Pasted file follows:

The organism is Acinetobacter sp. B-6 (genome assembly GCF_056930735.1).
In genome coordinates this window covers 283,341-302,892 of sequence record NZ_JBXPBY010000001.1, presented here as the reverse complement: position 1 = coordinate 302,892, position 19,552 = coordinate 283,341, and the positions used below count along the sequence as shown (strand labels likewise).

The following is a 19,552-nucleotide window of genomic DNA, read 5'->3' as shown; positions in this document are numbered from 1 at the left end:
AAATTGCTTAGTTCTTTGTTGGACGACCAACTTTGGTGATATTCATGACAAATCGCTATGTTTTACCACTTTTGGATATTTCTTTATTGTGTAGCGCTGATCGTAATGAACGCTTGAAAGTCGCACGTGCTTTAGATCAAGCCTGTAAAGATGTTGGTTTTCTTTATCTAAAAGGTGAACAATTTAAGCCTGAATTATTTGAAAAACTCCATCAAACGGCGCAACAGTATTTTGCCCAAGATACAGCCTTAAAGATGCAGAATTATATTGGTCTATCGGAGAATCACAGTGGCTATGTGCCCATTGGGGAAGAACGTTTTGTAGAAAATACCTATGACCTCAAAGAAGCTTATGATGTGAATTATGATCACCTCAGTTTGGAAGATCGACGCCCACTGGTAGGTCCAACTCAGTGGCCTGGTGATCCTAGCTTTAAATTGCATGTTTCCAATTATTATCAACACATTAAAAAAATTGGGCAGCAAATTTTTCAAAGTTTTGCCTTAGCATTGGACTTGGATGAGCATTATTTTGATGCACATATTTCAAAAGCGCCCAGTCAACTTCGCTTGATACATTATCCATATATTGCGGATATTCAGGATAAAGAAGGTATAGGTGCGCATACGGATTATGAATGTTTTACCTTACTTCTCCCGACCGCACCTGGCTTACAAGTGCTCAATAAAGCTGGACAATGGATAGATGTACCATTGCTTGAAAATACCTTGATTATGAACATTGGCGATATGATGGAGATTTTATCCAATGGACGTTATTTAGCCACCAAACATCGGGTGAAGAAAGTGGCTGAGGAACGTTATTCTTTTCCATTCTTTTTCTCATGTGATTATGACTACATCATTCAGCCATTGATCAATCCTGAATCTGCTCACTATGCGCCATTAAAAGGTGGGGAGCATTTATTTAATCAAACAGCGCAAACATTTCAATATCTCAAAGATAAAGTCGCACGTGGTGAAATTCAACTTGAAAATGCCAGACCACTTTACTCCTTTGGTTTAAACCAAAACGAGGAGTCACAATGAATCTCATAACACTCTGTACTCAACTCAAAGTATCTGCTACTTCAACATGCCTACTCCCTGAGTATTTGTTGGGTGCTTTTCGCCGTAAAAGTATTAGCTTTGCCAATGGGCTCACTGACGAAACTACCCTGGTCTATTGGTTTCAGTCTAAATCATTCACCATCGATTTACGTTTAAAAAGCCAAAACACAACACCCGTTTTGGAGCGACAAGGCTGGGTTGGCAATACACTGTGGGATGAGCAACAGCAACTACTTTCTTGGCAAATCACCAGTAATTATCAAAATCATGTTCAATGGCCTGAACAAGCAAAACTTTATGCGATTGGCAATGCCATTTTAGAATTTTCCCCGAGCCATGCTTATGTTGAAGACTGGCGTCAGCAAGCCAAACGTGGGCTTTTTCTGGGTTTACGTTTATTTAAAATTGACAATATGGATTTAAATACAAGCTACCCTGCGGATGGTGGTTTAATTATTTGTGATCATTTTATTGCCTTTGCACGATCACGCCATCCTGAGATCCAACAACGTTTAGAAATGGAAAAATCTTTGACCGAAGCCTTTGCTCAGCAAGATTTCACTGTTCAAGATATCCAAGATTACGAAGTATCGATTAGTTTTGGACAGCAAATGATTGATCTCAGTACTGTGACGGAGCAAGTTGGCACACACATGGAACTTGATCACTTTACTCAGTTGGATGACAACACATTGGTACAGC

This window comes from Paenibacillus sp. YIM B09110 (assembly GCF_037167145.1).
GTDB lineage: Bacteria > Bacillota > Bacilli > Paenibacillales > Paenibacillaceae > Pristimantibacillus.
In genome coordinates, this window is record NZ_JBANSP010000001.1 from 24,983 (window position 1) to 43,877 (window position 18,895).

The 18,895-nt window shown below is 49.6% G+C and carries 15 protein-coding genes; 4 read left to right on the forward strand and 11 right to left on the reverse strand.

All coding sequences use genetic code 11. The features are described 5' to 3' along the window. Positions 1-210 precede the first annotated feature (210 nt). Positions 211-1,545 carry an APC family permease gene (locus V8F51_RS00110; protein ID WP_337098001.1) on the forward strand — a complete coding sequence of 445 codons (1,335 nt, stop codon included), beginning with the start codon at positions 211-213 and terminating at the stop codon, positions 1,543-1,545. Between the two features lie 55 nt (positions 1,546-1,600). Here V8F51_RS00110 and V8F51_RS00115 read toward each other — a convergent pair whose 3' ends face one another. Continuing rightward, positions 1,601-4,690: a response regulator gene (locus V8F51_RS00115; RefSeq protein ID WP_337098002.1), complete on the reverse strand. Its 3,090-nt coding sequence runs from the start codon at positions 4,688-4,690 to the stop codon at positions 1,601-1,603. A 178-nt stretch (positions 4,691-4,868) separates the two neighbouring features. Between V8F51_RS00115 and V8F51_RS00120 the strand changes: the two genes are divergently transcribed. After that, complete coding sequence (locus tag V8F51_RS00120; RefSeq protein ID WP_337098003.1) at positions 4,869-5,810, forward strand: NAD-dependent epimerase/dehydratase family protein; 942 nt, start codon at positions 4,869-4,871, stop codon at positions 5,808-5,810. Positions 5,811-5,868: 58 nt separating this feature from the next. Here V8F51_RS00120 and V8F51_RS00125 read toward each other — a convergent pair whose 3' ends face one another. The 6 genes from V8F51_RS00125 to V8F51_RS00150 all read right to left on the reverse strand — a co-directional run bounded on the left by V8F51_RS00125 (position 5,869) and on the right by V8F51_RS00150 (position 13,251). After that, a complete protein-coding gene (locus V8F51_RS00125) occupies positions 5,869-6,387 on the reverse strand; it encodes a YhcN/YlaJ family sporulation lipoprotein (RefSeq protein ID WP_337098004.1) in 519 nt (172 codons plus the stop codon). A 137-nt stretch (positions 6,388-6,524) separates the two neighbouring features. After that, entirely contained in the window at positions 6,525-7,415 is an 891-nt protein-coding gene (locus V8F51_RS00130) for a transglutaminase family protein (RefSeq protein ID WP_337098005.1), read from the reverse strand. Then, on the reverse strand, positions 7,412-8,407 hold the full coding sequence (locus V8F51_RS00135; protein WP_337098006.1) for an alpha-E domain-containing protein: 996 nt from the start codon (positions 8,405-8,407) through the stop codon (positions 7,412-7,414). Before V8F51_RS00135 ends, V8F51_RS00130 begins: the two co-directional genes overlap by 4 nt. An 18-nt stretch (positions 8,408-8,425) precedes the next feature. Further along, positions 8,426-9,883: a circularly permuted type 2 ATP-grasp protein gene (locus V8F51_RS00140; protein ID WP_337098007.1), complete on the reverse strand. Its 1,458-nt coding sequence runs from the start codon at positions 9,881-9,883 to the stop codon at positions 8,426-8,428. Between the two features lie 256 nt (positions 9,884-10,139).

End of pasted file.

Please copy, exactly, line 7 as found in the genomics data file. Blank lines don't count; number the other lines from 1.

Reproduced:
In genome coordinates, this window is record NZ_JBANSP010000001.1 from 24,983 (window position 1) to 43,877 (window position 18,895).